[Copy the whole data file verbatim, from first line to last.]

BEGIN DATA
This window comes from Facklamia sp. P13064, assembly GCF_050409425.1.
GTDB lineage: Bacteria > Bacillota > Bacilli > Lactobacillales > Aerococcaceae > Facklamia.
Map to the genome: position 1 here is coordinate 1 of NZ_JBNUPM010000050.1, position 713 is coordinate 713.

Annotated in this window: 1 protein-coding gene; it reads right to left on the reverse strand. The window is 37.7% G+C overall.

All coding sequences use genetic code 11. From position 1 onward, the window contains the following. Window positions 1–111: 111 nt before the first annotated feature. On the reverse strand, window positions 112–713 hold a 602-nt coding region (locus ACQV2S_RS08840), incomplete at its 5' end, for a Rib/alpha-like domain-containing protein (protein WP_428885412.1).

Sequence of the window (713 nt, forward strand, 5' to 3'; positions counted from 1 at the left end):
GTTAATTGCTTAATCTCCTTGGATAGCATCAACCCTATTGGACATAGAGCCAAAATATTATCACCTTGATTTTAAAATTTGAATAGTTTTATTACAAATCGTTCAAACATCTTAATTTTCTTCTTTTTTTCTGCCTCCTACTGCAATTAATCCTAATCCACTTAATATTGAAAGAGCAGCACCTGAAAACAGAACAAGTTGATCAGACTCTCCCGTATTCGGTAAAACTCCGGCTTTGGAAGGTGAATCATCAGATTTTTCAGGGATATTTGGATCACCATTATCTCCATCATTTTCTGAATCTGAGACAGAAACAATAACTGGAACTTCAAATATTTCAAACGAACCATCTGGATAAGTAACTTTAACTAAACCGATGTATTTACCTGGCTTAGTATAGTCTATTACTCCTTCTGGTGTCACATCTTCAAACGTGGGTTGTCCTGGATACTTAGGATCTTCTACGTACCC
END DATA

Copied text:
This window comes from Facklamia sp. P13064, assembly GCF_050409425.1.
GTDB lineage: Bacteria > Bacillota > Bacilli > Lactobacillales > Aerococcaceae > Facklamia.
Map to the genome: position 1 here is coordinate 1 of NZ_JBNUPM010000050.1, position 713 is coordinate 713.

Annotated in this window: 1 protein-coding gene; it reads right to left on the reverse strand. The window is 37.7% G+C overall.

All coding sequences use genetic code 11. From position 1 onward, the window contains the following. Window positions 1–111: 111 nt before the first annotated feature. On the reverse strand, window positions 112–713 hold a 602-nt coding region (locus ACQV2S_RS08840), incomplete at its 5' end, for a Rib/alpha-like domain-containing protein (protein WP_428885412.1).

Sequence of the window (713 nt, forward strand, 5' to 3'; positions counted from 1 at the left end):
GTTAATTGCTTAATCTCCTTGGATAGCATCAACCCTATTGGACATAGAGCCAAAATATTATCACCTTGATTTTAAAATTTGAATAGTTTTATTACAAATCGTTCAAACATCTTAATTTTCTTCTTTTTTTCTGCCTCCTACTGCAATTAATCCTAATCCACTTAATATTGAAAGAGCAGCACCTGAAAACAGAACAAGTTGATCAGACTCTCCCGTATTCGGTAAAACTCCGGCTTTGGAAGGTGAATCATCAGATTTTTCAGGGATATTTGGATCACCATTATCTCCATCATTTTCTGAATCTGAGACAGAAACAATAACTGGAACTTCAAATATTTCAAACGAACCATCTGGATAAGTAACTTTAACTAAACCGATGTATTTACCTGGCTTAGTATAGTCTATTACTCCTTCTGGTGTCACATCTTCAAACGTGGGTTGTCCTGGATACTTAGGATCTTCTACGTACCC